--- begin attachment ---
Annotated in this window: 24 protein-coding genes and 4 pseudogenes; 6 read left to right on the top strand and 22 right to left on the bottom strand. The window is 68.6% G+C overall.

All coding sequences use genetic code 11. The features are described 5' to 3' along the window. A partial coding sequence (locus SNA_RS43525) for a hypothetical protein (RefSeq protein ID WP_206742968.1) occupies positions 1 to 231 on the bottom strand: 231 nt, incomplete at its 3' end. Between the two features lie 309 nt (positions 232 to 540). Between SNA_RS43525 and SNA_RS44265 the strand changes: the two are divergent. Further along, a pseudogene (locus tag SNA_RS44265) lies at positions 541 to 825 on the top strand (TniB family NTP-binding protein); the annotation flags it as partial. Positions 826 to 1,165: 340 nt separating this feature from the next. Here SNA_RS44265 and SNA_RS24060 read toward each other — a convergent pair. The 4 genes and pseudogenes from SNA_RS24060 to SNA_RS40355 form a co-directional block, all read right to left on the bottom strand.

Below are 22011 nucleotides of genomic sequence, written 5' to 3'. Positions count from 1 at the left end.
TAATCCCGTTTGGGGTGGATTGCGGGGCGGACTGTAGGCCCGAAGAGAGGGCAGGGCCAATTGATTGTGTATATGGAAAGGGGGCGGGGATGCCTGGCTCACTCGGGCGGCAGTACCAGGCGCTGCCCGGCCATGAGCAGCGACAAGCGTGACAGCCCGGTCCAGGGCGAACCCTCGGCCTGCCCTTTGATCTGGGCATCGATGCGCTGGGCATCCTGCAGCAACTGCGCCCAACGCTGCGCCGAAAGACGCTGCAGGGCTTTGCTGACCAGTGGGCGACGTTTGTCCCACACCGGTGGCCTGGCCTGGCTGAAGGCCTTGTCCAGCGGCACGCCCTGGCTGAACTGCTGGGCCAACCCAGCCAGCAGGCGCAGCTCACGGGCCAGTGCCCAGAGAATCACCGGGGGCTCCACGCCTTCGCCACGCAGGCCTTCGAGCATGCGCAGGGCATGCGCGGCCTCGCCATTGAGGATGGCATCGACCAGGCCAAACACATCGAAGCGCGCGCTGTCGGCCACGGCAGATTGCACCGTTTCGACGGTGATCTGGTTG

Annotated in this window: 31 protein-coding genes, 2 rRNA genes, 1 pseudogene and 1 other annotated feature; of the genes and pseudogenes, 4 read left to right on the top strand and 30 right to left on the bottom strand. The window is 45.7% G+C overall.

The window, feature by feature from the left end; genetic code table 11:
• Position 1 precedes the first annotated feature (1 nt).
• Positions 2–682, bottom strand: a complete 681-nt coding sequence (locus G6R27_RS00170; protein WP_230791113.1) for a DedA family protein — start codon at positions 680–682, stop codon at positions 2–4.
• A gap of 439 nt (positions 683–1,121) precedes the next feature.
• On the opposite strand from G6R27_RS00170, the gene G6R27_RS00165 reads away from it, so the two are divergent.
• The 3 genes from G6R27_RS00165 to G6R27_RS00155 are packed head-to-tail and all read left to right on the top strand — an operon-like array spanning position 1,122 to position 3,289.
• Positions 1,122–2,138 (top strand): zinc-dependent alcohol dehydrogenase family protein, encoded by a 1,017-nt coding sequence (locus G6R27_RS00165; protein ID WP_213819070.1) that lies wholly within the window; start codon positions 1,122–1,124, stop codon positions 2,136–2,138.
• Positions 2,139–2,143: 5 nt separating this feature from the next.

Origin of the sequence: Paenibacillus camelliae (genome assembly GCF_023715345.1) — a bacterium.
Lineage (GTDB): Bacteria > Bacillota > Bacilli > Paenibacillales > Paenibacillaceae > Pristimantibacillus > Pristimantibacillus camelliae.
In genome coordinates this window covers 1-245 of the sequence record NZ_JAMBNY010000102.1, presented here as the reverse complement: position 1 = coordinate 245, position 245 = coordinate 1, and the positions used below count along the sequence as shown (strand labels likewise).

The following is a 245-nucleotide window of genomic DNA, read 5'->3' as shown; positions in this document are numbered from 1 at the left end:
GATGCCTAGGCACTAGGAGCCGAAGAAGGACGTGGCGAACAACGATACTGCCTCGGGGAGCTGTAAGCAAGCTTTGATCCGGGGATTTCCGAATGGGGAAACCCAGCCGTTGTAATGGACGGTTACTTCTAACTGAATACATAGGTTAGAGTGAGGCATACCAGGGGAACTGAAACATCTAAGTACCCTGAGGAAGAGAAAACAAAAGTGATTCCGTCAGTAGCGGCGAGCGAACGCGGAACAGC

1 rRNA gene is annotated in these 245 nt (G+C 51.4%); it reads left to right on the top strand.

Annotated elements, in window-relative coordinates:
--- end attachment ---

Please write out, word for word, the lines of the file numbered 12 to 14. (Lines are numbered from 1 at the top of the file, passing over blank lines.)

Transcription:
• Positions 1,122–2,138 (top strand): zinc-dependent alcohol dehydrogenase family protein, encoded by a 1,017-nt coding sequence (locus G6R27_RS00165; protein ID WP_213819070.1) that lies wholly within the window; start codon positions 1,122–1,124, stop codon positions 2,136–2,138.
• Positions 2,139–2,143: 5 nt separating this feature from the next.

Origin of the sequence: Paenibacillus camelliae (genome assembly GCF_023715345.1) — a bacterium.